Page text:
EA files 'Dynamic Difficulty Adjustment' patent - Aimed at keeping gamers entertained for longer
The developer wants to help keep you playing, and enjoying, games for longer periods
You've probably experienced it with some of EA's current catalog such as FIFA titles, where you'll be advised to shift up or down a difficulty based on how you're coping with the gameplay at that present moment.
Now, EA is evolving this part of the overall gameplay experience by filing a 'Dynamic Difficulty Adjustment' patent. The patent, as reported by OP Attack, is specifically aimed at keeping players engaged for longer by altering the difficulty to their playstyle.
Under the 'DETAILED DESCRIPTION OF EMBODIMENTS' section, the patent states: "It is generally desirable for a video game to appeal to a large number or users. However, different users have different levels or skill and/or abilities when it comes to playing video games or video games or a particular genre or type.
"Further, different users have different desires with respect to how challenging a video game is to play. For example, some users prefer video games that are relatively challenging.
"These types or users may tend to be more engaged by a video game that may require a lot or practice to master and typically may not mind repeating the same portion or the video game numerous times before being successful.
"In contrast, some users prefer video games that are relatively easy. These types of users may tend to be more engaged by a video game where obstacles are easily overcome and the users rarely are required to repeat a portion of the video game to be successful."
The patent continues: "One solution to the above challenges is for video game developers to incorporate multiple static difficulty levels within a particular video game. However, there are generally a limited number of difficulty levels that a developer can add due, for example, to storage constraints, development lime constraints, and the challenge of predicting a large number of difficulty levels for a large number of user preferences.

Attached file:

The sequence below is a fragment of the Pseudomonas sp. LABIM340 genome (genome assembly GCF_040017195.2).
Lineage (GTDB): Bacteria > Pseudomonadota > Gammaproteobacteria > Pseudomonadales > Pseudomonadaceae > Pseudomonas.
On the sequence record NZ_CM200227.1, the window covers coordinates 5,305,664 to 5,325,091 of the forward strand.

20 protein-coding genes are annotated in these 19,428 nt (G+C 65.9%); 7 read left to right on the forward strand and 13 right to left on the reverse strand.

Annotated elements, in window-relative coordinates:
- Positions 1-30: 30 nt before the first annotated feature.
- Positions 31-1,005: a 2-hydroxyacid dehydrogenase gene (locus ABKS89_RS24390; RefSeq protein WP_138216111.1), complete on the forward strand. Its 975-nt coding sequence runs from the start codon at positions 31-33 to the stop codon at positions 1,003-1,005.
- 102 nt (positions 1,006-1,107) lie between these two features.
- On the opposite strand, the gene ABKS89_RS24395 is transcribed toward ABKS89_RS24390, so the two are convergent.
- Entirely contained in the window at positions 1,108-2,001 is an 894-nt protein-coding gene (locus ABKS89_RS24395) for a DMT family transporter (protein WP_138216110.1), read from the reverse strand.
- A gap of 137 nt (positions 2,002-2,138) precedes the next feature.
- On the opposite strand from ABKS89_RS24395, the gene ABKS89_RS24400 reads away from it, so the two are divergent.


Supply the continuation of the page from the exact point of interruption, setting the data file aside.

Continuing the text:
"Further, these difficulty levels are generally coarse because, for example, the difficulty levels are typically created by adjusting a defined set of adjustable elements (which may sometimes be referred to as 'knobs' herein). Thus, because a particular user may find a particular aspect of a video game challenging, but another aspect of the video game not challenging, selecting a static difficulty level may result in an inconsistent challenge throughout the video game for the particular user.
"Moreover, this problem of static difficulty levels is exacerbated by the fact that another user may find different aspects of the video game challenging or easy."
It appears that EA intends to use the Dynamic Difficulty Adjustment as an automated system in which it will analyze how gamers play their games, and for how long, with the intent on adjusting said game's difficulty and gameplay in accordance to a specific user.
As IGN reported, games such as Resident Evil 4 and Left 4 Dead have tinkered with a similar system with monitors the player's performance - using data to alter the AI enemy behavior - but nothing to the scale that EA is looking to achieve.
This would certainly change the way PC and console gamers experience EA and Origin titles in the future.